Moreover, in what has to be depressing news for plain-looking women trying to make it big in Hollywood, Streisand’s success does not seem to have spawned a subsequent generation of Streisands. (One Bette Midler does not a generation make.) Unlike Dustin Hoffman, whose success opened the door for a lot of other short guys who don’t look like Charlton Heston or Leslie Howard, Streisand has not institutionalized her success. While the ranks of male movie stars abound with actors sporting unconventional looks, the female stars of the 1970s and the 1980s are still pretty much the same as female stars of the 1930s, 1940s, and 1950s: babes. Plus, of course, Meryl Streep.
When all is said and done, Streisand’s is one of the truly weird careers in the history of show business. Much of her appeal lies in the very fact that she embodies everything that is tacky and cheap and hopelessly corny and unsophisticated about Middle America. Consider the memorable scene in A Star Is Born when Streisand, deftly fingering a “serious” piece of classical music on Kristofferson’s piano, tells him that the composition is an original piece that “people think will be a sonata when it grows up.” In fact, the treacly composition is a rip-off of the “Moonlight Sonata” by Ludwig van Beethoven, who, though deaf, was never dumb. The piece Streisand plays is Beethoven after he’s been put through the Muzak meat grinder. It’s high art the way low rollers imagine it.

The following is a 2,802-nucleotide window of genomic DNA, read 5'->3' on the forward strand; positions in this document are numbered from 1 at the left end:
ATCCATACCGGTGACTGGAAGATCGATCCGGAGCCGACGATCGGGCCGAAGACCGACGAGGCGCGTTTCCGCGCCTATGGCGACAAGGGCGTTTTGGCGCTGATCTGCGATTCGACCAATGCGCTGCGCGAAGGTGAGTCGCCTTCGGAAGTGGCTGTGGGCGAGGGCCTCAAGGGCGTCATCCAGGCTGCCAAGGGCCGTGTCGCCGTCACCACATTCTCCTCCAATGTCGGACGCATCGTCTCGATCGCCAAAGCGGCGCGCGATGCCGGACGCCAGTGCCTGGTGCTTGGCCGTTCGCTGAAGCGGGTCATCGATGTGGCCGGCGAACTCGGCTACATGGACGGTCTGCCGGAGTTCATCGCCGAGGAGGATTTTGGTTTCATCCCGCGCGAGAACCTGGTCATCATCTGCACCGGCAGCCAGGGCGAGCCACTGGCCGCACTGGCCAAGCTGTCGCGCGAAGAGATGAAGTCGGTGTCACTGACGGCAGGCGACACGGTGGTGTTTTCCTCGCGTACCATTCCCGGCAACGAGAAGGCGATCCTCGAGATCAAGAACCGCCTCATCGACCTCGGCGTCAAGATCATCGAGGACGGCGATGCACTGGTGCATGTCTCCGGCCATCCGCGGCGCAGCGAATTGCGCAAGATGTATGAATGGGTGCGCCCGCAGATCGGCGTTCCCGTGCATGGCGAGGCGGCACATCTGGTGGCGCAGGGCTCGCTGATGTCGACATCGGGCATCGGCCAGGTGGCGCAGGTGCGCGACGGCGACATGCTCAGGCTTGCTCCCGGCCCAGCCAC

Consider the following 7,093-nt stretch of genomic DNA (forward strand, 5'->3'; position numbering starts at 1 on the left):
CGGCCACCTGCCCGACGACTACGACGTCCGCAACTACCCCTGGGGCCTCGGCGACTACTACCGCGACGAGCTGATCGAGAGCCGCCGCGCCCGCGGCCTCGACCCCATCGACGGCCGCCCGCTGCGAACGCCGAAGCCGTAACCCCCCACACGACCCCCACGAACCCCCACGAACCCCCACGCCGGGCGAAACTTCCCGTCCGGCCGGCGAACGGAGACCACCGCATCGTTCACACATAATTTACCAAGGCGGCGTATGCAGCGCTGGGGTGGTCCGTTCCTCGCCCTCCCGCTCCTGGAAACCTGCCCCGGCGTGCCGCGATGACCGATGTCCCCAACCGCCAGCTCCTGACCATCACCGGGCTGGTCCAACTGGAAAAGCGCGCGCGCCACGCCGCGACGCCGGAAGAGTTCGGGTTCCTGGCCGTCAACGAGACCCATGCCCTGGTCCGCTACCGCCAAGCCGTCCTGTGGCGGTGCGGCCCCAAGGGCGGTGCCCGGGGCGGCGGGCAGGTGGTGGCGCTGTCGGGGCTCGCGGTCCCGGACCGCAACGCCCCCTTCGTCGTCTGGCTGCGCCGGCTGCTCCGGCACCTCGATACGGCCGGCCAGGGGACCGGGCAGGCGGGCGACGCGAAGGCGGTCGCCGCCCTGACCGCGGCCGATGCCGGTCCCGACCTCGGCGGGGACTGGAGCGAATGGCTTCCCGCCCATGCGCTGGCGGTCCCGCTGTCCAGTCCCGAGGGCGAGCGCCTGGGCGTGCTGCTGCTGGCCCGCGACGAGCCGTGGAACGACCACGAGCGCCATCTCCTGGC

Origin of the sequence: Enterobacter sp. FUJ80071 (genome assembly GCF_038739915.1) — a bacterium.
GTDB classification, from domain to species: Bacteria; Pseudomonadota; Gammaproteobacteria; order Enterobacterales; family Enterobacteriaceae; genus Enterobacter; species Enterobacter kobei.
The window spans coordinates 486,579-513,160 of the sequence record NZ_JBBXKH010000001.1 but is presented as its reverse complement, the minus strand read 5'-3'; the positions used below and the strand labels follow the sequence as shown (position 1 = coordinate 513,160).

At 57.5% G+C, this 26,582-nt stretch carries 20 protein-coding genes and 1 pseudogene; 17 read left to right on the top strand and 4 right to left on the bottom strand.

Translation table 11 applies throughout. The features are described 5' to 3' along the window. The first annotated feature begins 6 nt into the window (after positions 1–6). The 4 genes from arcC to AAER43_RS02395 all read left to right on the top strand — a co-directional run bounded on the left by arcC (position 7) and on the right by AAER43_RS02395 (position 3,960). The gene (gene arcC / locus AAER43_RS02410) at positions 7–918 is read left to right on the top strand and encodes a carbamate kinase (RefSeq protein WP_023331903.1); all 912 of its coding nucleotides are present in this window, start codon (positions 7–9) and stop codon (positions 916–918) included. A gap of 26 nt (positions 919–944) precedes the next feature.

This is, in fact, the key to all of Streisand’s work. A Star Is Born is the 1960s the way the Hello Dolly! crowd imagined it. The Way We Were is the McCarthy Era the way the Funny Girl crowd imagined it (bear in mind that the folks lefty Streisand was handing out leaflets for included Josef Stalin). Yentl is Eastern Europe, circa 1904, the way Western Hollywood, circa 1983, imagined it: more songs, fewer pogroms (the educationally deficient Barbra, according to Shaun Considine, was not aware that the Nazis had destroyed the Warsaw Ghetto, a fact which, we might add, made it all but impossible to shoot “Papa, Can You Hear Me?” there). All of these films are stupid, crass and false, an insult to anyone who ever grew up in any of these places, or lived through any of these eras. Or died in any of them. Obviously, all of them made money.
Let’s face it: Streisand should have stuck to comedies, where she had the knack. She could have been hilarious. Instead, in seeking to carve out what she imagined would be an even larger place for herself, she made herself into a figure of mirth. By the time she blew her wad on Nuts, with the scenes of her flashing her money maker at a perplexed and perhaps even terrified Richard Dreyfuss, offering to autograph cheesecake photos, and slugging her attorney, Streisand had completely lost touch with reality. Her mind had gone south.
My favorite moment in any of Streisand’s films is the hilarious scene in The Way We Were where Streisand tries to talk Redford out of selling his novel to a Hollywood studio because he’s “too good” to work in the movie business. Barbra Streisand trying to talk Robert Redford out of going to Hollywood because it would compromise his artistic integrity7. What planet did this conversation take place on?
Beam me up, Scotty.
Joe Queenan wrote about Woody Allen in our May issue.